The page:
Is a quote really a quote when it is unattributed? I think what we have here is a saying; quotations can be attributed to someone specific. I am picturing someone trapped in a plaque factory, writing this multiple times in 9 different fonts for sale at Joann’s, or–far worse–Hobby Lobby. On the other hand, I like the idea behind the words.
Hopping off the soapbox, and into the sailboat: the last card came to me via a Postcrossing draw from Bucha, Kiev, Ukraine. The sender included his address and this message:
I collect and swap postcards: art, nature, flora, fauna, national costume, transport. Also: coins, banknotes, stamps, badges, pocket calendars.
Uhm, thanks for the shopping list, buddy.
Time for stamps, stickers, & washi tape! Malaysian stamps are so beautiful, and I love the first two here.
I JUST found this site, & ran here to check it out with you. I did a quick web search & found nothing. It seems to work exactly in the same way that Postcrossing & Postcard United do, and at the same price: free. Other than that, the only thing I learned is that it’s a service of a site called “Global Penfriends.” I see that as of the time I captured this, an average of .5 cards are sent every hour.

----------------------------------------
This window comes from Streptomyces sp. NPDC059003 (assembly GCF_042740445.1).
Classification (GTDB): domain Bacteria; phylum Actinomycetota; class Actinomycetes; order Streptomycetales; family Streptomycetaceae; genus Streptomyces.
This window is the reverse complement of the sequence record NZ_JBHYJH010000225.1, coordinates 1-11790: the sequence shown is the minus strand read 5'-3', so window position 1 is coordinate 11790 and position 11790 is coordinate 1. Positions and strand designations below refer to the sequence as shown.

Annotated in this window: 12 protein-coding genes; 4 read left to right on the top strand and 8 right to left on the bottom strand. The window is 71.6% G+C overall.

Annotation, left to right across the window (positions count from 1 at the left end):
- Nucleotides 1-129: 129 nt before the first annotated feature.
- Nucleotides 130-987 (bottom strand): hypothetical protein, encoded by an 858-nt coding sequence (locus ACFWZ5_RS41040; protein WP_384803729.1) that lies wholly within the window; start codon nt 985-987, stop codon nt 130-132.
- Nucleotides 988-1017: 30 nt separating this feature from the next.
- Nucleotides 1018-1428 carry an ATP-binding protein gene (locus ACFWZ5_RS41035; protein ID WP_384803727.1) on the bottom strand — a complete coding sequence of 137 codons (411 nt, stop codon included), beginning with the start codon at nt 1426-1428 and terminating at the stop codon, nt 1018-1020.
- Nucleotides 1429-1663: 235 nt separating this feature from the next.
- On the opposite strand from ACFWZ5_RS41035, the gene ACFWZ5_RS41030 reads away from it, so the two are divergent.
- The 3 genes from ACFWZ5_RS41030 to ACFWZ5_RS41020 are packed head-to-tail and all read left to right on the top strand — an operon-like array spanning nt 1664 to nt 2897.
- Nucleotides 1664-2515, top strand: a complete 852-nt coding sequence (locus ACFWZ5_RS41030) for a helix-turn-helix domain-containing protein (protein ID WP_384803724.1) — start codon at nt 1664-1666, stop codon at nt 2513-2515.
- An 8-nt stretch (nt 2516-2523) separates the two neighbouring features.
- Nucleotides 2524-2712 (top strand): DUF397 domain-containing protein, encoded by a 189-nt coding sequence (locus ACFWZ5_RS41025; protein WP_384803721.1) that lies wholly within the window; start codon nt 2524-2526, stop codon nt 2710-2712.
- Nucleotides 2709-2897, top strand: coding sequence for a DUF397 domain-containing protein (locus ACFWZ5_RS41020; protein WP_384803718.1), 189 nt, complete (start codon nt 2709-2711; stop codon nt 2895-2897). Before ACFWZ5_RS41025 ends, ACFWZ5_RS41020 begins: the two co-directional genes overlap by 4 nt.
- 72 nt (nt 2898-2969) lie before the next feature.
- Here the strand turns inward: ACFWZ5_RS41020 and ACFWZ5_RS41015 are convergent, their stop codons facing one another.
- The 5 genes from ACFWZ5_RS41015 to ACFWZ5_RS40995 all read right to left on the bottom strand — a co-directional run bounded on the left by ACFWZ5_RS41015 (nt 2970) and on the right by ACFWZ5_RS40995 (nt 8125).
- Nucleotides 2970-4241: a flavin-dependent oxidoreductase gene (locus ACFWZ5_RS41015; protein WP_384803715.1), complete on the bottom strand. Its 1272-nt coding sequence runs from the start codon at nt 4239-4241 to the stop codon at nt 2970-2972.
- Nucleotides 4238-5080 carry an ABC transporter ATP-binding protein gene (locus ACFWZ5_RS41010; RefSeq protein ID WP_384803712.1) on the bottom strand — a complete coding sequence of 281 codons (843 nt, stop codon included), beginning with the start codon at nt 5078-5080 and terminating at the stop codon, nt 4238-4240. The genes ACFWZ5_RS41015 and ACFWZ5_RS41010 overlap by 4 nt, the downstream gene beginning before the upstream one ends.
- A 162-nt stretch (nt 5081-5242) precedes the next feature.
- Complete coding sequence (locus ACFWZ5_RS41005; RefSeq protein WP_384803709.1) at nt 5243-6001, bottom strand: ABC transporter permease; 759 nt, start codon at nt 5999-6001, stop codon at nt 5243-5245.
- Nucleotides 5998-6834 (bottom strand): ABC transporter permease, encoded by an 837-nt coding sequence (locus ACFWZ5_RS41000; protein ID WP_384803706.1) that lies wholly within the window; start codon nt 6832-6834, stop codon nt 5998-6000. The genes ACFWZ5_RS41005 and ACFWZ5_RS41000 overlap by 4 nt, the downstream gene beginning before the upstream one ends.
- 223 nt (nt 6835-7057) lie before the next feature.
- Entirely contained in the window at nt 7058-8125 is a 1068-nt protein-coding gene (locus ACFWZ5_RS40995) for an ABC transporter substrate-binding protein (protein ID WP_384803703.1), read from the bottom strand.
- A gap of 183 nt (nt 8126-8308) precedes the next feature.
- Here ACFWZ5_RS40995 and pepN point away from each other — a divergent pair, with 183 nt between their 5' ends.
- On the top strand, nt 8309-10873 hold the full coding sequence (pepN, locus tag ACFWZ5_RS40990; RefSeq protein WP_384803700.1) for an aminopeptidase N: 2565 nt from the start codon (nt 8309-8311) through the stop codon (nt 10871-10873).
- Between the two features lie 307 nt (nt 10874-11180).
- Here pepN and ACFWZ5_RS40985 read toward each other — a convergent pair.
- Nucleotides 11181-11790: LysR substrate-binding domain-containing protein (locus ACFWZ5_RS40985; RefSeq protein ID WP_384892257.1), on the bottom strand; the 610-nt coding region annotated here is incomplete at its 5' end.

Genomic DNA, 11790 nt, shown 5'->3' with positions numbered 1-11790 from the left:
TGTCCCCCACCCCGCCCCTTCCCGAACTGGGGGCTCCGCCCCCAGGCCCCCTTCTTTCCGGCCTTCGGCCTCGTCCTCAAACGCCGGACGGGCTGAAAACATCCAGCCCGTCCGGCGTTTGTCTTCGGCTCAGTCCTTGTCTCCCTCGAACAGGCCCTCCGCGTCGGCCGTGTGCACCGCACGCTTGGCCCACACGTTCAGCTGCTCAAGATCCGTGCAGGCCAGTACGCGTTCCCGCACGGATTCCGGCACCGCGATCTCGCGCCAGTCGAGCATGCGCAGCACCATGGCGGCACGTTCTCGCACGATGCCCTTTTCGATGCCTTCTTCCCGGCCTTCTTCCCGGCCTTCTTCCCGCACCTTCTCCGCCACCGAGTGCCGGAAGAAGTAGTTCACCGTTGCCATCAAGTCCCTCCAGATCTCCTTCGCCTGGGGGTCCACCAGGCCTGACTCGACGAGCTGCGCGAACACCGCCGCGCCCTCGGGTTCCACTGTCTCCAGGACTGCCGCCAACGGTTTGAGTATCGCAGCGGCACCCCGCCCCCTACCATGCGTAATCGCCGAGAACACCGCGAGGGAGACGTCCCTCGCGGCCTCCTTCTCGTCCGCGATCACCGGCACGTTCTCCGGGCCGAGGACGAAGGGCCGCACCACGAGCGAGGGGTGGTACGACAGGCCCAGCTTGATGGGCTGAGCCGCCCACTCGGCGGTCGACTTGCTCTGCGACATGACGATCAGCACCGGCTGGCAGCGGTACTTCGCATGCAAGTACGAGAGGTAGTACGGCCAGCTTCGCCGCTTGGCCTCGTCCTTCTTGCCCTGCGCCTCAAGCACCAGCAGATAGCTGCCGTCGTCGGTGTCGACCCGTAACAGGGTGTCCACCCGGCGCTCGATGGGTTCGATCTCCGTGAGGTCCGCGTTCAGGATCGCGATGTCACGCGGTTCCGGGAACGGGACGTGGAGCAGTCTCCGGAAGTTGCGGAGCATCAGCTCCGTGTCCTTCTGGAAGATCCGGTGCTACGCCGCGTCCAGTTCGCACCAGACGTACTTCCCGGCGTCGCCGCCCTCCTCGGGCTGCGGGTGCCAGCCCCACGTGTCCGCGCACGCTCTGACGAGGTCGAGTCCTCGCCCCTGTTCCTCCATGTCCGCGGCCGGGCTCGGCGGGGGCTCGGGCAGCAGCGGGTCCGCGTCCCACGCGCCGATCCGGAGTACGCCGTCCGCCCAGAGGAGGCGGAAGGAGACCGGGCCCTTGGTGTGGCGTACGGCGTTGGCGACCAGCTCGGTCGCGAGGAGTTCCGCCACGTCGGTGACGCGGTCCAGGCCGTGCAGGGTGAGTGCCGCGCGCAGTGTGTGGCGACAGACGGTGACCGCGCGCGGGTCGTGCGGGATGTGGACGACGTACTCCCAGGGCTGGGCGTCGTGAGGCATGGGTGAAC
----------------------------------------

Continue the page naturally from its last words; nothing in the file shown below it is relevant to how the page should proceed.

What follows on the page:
Have you encountered this site? I remember I found almost no info on Postcard United before I finally decided to just dive in. The fact is that I probably don’t need any more postcarding sites, but–you know–I am curious. Let me know!
Here comes another post that I started, but shelved for some reason. I had pretty much finished this one, but did have to go back & fill in a little detail here & there. You can tell it’s been sitting in the fridge here for a couple of months or so, seeing as it relates in part to that well-hyped eclipse, now pretty far in the rear-view mirror. Read on, & enjoy!
This great work of art is from 10 Little Rubber Duckies by Eric Carle, and I picked it up at the Eric Carle Museum of Picture Book Art in Amherst, Massachusetts. The card went off in a Postcrossing Forum tag to Saitama, Japan, to a recipient who enjoys picture book art. If you scroll down to the bottom of the post, you’ll see there is more picture book art on the back of the postcard: Green Eggs and Ham washi tape, purchased at the Dr. Seuss Memorial Sculpture Garden in Springfield, Massachusetts.